And with that, I'll open it up for questions. Samantha, you may begin the question-and-answer session.

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Questions and Answers

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Operator [1]

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(Operator Instructions) Our first question will come from Robert Dodd with Raymond James.

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Robert James Dodd, Raymond James & Associates, Inc., Research Division - Research Analyst [2]

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On the China sourcing supply chain, I mean, can you -- you gave a little color there on seeing limited impact so far. It's obviously very early. Could you tell us how far you are through the process of maybe evaluating that, not just like obviously talking to the companies, but evaluating how significant maybe secondary impacts could be or anything like that?

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Robert T. Ladd, Stellus Capital Investment Corporation - Chairman & CEO [3]

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Yes, Robert. So as we said, we're studying it carefully and talking with the companies. We certainly have less than a dozen companies that have some direct supplier demand exposure to China, although so far, through the tariff process, there's very limited impact. And then question -- so our bigger question, though, would be if this becomes more pervasive and starts to impact -- has an impact on the U.S. economy and travel and the way one operates in business could have more of an impact. We've identified a couple of companies that actually would benefit from the virus situation in the States. But it hasn't come to that. So again, we're still evaluating it, Robert. But I'd say that if it continues, and it certainly has more of an impact on the way business is done in the States, it could be impactful. But I would think, as a general matter, most of our exposure by design, of course, is based in the United States.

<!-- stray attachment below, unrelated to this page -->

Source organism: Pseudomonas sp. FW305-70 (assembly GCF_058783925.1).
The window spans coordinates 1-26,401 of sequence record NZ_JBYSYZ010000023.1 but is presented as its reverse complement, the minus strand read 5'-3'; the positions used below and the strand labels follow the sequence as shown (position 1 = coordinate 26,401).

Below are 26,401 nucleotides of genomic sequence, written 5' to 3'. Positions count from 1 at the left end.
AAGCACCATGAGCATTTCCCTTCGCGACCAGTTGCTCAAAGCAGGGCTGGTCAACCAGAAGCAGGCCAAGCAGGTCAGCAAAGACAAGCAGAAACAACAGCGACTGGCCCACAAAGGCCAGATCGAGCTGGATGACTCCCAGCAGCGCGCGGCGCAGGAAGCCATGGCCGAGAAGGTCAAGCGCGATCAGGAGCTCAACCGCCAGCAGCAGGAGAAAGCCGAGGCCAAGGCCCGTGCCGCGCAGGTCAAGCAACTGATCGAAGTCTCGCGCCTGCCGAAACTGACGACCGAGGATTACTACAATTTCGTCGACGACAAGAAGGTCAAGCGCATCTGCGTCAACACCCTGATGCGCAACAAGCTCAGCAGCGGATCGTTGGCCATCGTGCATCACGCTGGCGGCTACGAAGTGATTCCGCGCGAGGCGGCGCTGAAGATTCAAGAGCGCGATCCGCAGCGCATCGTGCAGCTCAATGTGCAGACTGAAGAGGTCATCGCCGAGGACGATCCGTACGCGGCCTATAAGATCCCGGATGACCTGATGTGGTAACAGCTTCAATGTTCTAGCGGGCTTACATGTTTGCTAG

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Robert James Dodd, Raymond James & Associates, Inc., Research Division - Research Analyst [4]

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Got it. Got it. On the LIBOR floor issue, obviously, the Fed's just cut. There's -- and I think you said most of your floors are at 1%. You've been -- can you give us a little bit more color on what percentage of your portfolio actually has floors? How many are 1%, and when you say you're structuring higher floors, how much higher have you been able to get in a pretty competitive market?

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Robert T. Ladd, Stellus Capital Investment Corporation - Chairman & CEO [5]

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Sure. So with respect to the existing floors, many are higher than 1%, but that's an average number, and I'd say very few, less than 5 would have no floors and we'll maybe double-check while I'm talking. So most every loan we have has a floor. And then we do have still some fixed-rate loans, although it's -- by design, it's become a smaller percentage just as we've gone to more secured lending. In terms of the market today, so I'd say going back to Labor Day or so, we started structuring LIBOR floors generally at 150 and some higher at 175 and so -- and we've tried to be disciplined also about the spread too, which is relevant. So we've reached the point we would say, in terms of absolute return, that these are important parts of structuring deals, that there's at a rate below which we wouldn't go. So I think if you thought about our recent investing and likely investing it during this year, the floors will be higher. And certainly, all-in yield, we're looking for what is the all-in return for a loan.

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Robert James Dodd, Raymond James & Associates, Inc., Research Division - Research Analyst [6]

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Got it. I appreciate that. And if I can, one more. On the markdowns in the fourth quarter, it looks like Protect America. Is there anything that you can tell us about the driver there? I mean it's, I think, a home security company. We've seen other home security companies -- not in your portfolio, but elsewhere in the marketplace -- occasionally have issues in the last few years. I mean is there something structurally changing in that market that's creating incremental problems?

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Robert T. Ladd, Stellus Capital Investment Corporation - Chairman & CEO [7]

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Yes. So again, as you know, we don't really comment about specific companies in the portfolio for privacy reasons. But I would say, as a general matter, that the security monitoring business, there has been a technological change over time and it's certainly impacting incumbent-type businesses. So that's probably the most I should say at this point.